"Mom, I'm home ..."
The term "boomerang children" is commonly used to refer to adult children who leave home but then at some point return to live with Mom and Dad. The trend is clearly on the rise, with job insecurity, a troubled economy, increasing college debt, and the cost of housing all driving the boomerang phenomenon. Also, sociologists blame a general prolonged adolescence, where children over rely on their parents for money and help with everyday life decisions. This is not the sort of legacy planning that we often plan for.
A mixed blessing
Boomerang children can be a mixed blessing for their parents, both emotionally and financially. Just when parents may be looking forward to a life on their own, their kids are back at the dinner table. While the extra company might be nice, experts agree that the situation works best when expectations are clearly laid out. Here are some issues you may want to discuss with your child at the outset:
How long will your child live at home? The answer may depend on the reason your child moved back home. A child at home to save money for graduate school may only need to be there for a short time, while one who has lost a job and had to give up an apartment may take longer to get on his or her feet. Although most experts suggest establishing a time limit and sticking to it, the ability to do so may depend on the circumstances.
Will your child pay rent? Charging your child at least a nominal amount for rent is fair and appropriate. You may also consider charging for your child's portion of the phone bill, grocery bill, and car insurance bill if you add your child to your policy. This can serve as a wake-up call to real-world expenses.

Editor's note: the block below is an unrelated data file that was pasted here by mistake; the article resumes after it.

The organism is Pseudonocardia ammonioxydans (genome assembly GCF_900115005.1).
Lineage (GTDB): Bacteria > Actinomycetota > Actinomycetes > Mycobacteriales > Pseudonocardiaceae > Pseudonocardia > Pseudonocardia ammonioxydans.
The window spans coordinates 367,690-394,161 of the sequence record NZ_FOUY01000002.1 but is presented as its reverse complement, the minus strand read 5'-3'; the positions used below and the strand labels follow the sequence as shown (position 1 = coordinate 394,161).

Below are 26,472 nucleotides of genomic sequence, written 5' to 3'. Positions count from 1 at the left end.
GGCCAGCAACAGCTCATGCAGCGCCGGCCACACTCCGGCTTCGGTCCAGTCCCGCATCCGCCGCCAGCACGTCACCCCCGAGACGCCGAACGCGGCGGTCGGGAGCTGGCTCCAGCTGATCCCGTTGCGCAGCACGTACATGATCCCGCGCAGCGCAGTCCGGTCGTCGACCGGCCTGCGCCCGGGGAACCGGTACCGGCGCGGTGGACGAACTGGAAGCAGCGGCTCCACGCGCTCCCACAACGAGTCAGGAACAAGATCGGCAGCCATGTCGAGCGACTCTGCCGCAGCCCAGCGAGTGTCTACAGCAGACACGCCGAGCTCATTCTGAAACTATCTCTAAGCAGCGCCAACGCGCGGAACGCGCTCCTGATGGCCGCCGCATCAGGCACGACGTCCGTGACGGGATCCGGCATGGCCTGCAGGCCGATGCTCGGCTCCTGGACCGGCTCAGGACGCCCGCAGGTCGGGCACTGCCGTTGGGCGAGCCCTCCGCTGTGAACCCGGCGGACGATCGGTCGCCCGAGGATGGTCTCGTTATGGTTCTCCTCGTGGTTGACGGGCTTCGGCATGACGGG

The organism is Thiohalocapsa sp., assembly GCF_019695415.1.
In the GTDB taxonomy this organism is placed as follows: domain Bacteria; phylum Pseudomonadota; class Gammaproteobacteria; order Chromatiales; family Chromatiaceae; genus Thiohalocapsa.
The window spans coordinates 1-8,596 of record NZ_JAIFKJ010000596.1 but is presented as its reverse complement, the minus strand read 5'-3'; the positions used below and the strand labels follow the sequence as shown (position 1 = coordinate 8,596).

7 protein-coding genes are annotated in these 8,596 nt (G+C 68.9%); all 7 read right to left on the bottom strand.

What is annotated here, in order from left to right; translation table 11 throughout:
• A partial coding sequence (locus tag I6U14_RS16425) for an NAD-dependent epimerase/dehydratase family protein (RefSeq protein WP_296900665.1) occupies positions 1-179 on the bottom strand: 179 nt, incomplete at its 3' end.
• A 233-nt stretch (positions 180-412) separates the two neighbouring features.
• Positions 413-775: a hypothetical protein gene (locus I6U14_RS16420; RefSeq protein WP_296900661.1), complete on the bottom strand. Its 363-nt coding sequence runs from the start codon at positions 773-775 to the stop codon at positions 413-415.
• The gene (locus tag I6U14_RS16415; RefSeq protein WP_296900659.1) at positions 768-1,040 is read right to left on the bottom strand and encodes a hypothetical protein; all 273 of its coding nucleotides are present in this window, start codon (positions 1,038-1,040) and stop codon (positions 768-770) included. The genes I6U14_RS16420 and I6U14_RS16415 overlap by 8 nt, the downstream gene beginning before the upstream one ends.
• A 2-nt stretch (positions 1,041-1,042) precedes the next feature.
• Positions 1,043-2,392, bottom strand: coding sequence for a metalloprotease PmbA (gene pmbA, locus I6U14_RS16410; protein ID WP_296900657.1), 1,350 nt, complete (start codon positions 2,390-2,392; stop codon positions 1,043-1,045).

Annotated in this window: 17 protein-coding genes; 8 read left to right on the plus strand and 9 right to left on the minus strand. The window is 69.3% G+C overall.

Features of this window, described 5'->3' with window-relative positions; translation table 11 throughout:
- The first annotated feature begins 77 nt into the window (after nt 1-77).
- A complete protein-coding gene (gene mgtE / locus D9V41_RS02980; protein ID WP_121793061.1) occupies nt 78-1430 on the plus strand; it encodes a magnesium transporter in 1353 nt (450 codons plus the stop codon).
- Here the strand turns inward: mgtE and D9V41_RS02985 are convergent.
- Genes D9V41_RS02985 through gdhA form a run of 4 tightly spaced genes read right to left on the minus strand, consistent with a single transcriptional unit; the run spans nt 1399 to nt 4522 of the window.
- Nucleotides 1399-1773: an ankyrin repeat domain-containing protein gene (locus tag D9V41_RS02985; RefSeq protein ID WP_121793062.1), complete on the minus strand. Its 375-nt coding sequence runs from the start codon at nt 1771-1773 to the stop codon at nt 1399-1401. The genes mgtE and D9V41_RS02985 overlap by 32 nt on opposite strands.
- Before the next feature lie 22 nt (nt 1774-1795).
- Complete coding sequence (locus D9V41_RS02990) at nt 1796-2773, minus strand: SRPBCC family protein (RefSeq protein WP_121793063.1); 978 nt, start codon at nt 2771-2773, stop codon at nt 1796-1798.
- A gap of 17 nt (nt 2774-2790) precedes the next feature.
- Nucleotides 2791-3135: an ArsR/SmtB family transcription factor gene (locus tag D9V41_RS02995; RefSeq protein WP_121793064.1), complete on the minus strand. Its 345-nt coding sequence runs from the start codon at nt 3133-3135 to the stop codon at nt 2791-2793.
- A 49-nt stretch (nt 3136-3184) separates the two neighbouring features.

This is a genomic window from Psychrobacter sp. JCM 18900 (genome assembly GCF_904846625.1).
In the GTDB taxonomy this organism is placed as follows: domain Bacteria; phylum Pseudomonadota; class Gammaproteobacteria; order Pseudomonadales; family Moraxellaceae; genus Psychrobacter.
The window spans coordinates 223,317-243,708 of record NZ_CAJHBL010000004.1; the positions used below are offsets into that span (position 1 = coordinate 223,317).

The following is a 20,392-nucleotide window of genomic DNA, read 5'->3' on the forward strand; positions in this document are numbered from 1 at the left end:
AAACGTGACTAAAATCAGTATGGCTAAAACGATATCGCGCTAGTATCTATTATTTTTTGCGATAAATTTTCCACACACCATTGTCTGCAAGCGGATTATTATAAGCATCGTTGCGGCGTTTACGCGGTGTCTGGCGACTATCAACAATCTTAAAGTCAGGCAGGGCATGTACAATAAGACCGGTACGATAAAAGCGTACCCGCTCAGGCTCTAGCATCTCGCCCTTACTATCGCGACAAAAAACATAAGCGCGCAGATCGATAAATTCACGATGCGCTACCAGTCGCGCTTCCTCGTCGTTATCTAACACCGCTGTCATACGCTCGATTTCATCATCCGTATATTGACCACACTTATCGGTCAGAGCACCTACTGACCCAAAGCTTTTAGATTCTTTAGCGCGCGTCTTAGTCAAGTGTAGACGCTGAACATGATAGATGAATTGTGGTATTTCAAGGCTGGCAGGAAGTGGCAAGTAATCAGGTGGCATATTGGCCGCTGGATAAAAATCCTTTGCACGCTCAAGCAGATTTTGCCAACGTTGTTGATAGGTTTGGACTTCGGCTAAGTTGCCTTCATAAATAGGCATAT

What will the division of chores be? Some adult children may revert to childhood roles and expect their parents to do all the cooking, cleaning, and laundry. Establish clear guidelines about chore responsibilities and don't be afraid to ask your child to pitch in.
Can your child come and go at will? Most children who have been on their own for a while expect the freedom to come and go as they please. If your child is responsible and contributing to household expenses and upkeep, it's probably reasonable to allow him or her this flexibility, though make sure to discuss any concerns you might have.
Don't neglect your own financial future
Helping your child in a time of need is admirable, but you shouldn't sacrifice your own financial goals and security. Decide how much you want to help, but don't make the mistake of providing more financial support than you can afford, especially if you are only a few years away from retirement.
Generally, it's unwise to get too entangled in your child's finances by co-signing loans or otherwise lending money, unless it's absolutely necessary. But this doesn't mean you can't be a good financial teacher. Help your child learn to track his or her monthly income and expenses, prepare a budget, pare down to one credit card (to be used only for emergencies), spend wisely, start a savings program, and restructure debts, if necessary. Remember, your child will become more financially responsible only when you're not there to bail him or her out at the first sign of trouble.
Sit back and (try to) enjoy the ride
Every family with a boomerang child handles its situation differently. But with clear expectations and rules, as well as lots of love and a sense of humor, the extra time spent with your child may just turn out to be an experience you'll all look back on fondly.
A child returning to home is part of the financial planning process. I’m very interested in how we handle boomerang children. Please send me an email at Jpatrick@stage2planning.com or contact us through our contact us button.
This article was created by Forefield for use with permission by Stage 2 Planning Partners